“Yesterday I saw 2 people that I believe are homeless.

“One was asking for money in front of Fresh Market. After I gave him some, he showed me his injuries from overseas military assignments. I then stayed in my car watching, as many Westporters passed him by.

“The second individual I saw yesterday morning walking in Southport towards Westport (see photo).

“I wonder: What is Westport doing to help these people?”

Walking toward Westport.

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“06880” readers know Caryl Beatus for her insightful comments, on a broad range of subjects.

The Longshore Ladies Golf Association know her as a friend.

On August 31, they’ll celebrate 60 years of existence with a luncheon. (A year late, because of COVID. Good things come to those who wait.)

Caryl — an original member, when the organization was formed in 1960 — is an important part of those 60 years.

In 2017, the LWGA recognized her service by naming its annual member/member tournament after her.

Caryl has served the LWGA in many capacities. She oversaw the creation and revision of its by-laws, was tournament chair, and for many years organized biannual luncheons.

She has put in countless hours, and always made herself available to help move the organization forward.

Patty Kondub, a past president and coach of the Staples girls golf team, says that a decade ago, when she and Caryl were both injured, Caryl convinced her to serve with her as a “co-hostess.” Every week early in the morning they greeted members, explained the tournament, and introduced players to each other to build camaraderie.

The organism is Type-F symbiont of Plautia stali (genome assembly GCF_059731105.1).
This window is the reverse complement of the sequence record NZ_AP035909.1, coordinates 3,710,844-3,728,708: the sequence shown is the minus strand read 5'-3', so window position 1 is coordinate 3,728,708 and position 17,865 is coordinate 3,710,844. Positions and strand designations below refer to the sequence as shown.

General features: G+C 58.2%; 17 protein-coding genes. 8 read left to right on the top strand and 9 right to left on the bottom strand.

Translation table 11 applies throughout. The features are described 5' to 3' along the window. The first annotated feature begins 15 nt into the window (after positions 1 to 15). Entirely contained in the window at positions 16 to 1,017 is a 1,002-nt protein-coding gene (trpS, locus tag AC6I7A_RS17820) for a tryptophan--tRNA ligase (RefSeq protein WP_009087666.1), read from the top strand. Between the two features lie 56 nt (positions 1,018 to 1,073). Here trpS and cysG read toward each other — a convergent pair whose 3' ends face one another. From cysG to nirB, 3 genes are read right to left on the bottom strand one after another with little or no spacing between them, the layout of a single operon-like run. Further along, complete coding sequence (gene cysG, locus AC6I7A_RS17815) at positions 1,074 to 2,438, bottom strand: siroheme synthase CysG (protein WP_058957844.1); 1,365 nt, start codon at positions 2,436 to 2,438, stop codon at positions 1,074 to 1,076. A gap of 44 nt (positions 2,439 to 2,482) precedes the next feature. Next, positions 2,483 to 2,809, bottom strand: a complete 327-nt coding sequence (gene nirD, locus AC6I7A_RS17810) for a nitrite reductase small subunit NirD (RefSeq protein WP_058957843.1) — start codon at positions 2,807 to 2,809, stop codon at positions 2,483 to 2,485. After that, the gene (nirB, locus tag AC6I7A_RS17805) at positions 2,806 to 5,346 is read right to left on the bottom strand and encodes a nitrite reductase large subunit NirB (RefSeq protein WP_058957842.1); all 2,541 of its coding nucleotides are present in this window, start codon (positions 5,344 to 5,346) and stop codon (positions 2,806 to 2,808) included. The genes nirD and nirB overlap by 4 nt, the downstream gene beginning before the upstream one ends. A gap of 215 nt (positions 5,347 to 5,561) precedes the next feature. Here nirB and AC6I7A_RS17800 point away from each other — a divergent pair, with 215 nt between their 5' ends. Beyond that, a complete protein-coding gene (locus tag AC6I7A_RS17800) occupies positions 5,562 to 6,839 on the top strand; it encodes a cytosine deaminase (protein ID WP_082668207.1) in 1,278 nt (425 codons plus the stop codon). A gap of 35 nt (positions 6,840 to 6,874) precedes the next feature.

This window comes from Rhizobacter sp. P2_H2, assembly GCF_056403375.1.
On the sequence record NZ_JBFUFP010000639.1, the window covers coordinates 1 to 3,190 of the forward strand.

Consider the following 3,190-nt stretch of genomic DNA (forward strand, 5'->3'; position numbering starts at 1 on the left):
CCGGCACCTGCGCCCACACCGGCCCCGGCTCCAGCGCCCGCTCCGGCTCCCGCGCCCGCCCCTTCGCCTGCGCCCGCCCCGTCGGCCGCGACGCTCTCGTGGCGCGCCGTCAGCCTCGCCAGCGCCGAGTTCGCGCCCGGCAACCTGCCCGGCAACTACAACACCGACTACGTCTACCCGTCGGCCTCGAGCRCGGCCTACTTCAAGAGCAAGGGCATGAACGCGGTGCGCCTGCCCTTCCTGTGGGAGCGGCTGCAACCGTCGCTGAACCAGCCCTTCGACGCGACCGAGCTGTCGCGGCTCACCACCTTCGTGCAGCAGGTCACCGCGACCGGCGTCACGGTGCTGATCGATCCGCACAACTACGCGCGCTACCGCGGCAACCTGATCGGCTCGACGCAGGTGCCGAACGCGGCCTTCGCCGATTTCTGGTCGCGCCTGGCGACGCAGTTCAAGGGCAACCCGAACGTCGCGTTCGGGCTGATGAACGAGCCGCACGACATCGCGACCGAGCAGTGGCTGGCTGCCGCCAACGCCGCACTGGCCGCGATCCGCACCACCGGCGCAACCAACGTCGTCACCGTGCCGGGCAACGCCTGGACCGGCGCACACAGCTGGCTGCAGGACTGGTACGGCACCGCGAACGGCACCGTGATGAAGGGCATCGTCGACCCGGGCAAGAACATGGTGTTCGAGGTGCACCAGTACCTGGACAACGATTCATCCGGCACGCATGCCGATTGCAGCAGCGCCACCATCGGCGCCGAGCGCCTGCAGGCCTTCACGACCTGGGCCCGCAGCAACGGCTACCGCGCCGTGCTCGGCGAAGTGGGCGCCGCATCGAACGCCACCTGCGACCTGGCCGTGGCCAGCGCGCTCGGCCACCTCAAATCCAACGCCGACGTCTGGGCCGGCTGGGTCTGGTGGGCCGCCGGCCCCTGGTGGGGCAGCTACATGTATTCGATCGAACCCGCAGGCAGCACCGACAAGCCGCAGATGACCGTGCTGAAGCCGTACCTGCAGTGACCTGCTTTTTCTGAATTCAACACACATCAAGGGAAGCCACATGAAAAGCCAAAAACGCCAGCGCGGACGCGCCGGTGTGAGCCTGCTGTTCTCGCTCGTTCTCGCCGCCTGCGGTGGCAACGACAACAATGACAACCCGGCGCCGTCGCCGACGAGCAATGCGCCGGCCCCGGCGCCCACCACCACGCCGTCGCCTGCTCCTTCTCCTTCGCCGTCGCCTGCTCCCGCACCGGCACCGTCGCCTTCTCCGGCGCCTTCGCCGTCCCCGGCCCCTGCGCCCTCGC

Patty notes that Caryl is a “good luck charm.” Many LWGA members have shot their best rounds while playing with Caryl in their Tuesday tournaments.

Congrats to the LWGA for 60 (61) years — and to Caryl Beatus for all she has one, during those 6 decades.

Caryl Beatus (right) and Anne Krygier, enjoying another day on the links.

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Longtime Westporter — and North Avenue-area resident — Carl Addison Swanson shares an email he sent to 1st Selectman Jim Marpe:

“Last year, over 100 children died and another 25,000 were injured on their way to school.

“In Westport, where I grew up and have been associated with this town since 1952, North Avenue is used as a commuter route for those living in Easton, Weston, Wilton, Fairfield and Southport. Drivers drive too fast. A recent study, using a radar gun, clocked 72% of drivers exceeding 45 m.p.h. on the road.